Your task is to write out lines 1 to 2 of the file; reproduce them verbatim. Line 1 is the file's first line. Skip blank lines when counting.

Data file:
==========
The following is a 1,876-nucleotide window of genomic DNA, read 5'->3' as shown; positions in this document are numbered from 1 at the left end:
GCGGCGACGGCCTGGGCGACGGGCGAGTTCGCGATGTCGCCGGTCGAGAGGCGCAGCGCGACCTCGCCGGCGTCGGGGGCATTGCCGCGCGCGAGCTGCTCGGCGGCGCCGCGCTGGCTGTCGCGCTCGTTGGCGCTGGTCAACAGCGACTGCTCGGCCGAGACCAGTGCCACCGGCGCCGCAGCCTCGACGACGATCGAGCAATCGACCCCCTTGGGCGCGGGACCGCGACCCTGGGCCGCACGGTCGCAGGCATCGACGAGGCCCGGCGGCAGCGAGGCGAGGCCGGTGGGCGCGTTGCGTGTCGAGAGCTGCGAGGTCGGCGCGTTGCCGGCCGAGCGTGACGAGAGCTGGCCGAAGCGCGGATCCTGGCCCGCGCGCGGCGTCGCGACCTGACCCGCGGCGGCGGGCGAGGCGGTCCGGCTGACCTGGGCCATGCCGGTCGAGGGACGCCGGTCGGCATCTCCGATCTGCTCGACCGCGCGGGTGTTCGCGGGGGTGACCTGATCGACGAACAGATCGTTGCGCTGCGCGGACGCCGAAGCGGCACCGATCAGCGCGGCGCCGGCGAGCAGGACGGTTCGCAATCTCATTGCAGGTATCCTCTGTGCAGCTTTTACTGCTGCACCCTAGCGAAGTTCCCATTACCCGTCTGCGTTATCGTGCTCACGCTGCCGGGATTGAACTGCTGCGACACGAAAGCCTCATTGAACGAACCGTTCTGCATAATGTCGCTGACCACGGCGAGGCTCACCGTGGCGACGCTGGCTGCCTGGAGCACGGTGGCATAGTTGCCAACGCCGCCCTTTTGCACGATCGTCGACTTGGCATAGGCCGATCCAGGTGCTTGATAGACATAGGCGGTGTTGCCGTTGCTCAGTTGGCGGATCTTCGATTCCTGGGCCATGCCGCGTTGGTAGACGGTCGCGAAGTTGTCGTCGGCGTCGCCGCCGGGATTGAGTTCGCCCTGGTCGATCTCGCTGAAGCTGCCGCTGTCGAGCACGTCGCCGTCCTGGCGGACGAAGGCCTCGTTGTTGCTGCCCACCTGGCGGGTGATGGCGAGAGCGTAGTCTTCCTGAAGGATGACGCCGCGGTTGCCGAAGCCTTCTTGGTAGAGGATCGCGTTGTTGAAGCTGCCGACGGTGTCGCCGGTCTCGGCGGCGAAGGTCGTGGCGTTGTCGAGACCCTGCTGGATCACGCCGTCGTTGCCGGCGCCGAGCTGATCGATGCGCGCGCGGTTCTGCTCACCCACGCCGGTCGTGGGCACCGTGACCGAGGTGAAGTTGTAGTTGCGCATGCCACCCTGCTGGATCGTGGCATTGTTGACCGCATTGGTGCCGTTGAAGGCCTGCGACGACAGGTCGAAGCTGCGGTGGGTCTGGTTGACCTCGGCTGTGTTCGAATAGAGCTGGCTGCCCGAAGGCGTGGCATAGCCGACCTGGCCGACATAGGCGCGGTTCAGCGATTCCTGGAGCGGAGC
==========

The following is a 1,876-nucleotide window of genomic DNA, read 5'->3' as shown; positions in this document are numbered from 1 at the left end:
GCGGCGACGGCCTGGGCGACGGGCGAGTTCGCGATGTCGCCGGTCGAGAGGCGCAGCGCGACCTCGCCGGCGTCGGGGGCATTGCCGCGCGCGAGCTGCTCGGCGGCGCCGCGCTGGCTGTCGCGCTCGTTGGCGCTGGTCAACAGCGACTGCTCGGCCGAGACCAGTGCCACCGGCGCCGCAGCCTCGACGACGATCGAGCAATCGACCCCCTTGGGCGCGGGACCGCGACCCTGGGCCGCACGGTCGCAGGCATCGACGAGGCCCGGCGGCAGCGAGGCGAGGCCGGTGGGCGCGTTGCGTGTCGAGAGCTGCGAGGTCGGCGCGTTGCCGGCCGAGCGTGACGAGAGCTGGCCGAAGCGCGGATCCTGGCCCGCGCGCGGCGTCGCGACCTGACCCGCGGCGGCGGGCGAGGCGGTCCGGCTGACCTGGGCCATGCCGGTCGAGGGACGCCGGTCGGCATCTCCGATCTGCTCGACCGCGCGGGTGTTCGCGGGGGTGACCTGATCGACGAACAGATCGTTGCGCTGCGCGGACGCCGAAGCGGCACCGATCAGCGCGGCGCCGGCGAGCAGGACGGTTCGCAATCTCATTGCAGGTATCCTCTGTGCAGCTTTTACTGCTGCACCCTAGCGAAGTTCCCATTACCCGTCTGCGTTATCGTGCTCACGCTGCCGGGATTGAACTGCTGCGACACGAAAGCCTCATTGAACGAACCGTTCTGCATAATGTCGCTGACCACGGCGAGGCTCACCGTGGCGACGCTGGCTGCCTGGAGCACGGTGGCATAGTTGCCAACGCCGCCCTTTTGCACGATCGTCGACTTGGCATAGGCCGATCCAGGTGCTTGATAGACATAGGCGGTGTTGCCGTTGCTCAGTTGGCGGATCTTCGATTCCTGGGCCATGCCGCGTTGGTAGACGGTCGCGAAGTTGTCGTCGGCGTCGCCGCCGGGATTGAGTTCGCCCTGGTCGATCTCGCTGAAGCTGCCGCTGTCGAGCACGTCGCCGTCCTGGCGGACGAAGGCCTCGTTGTTGCTGCCCACCTGGCGGGTGATGGCGAGAGCGTAGTCTTCCTGAAGGATGACGCCGCGGTTGCCGAAGCCTTCTTGGTAGAGGATCGCGTTGTTGAAGCTGCCGACGGTGTCGCCGGTCTCGGCGGCGAAGGTCGTGGCGTTGTCGAGACCCTGCTGGATCACGCCGTCGTTGCCGGCGCCGAGCTGATCGATGCGCGCGCGGTTCTGCTCACCCACGCCGGTCGTGGGCACCGTGACCGAGGTGAAGTTGTAGTTGCGCATGCCACCCTGCTGGATCGTGGCATTGTTGACCGCATTGGTGCCGTTGAAGGCCTGCGACGACAGGTCGAAGCTGCGGTGGGTCTGGTTGACCTCGGCTGTGTTCGAATAGAGCTGGCTGCCCGAAGGCGTGGCATAGCCGACCTGGCCGACATAGGCGCGGTTCAGCGATTCCTGGAGCGGAGC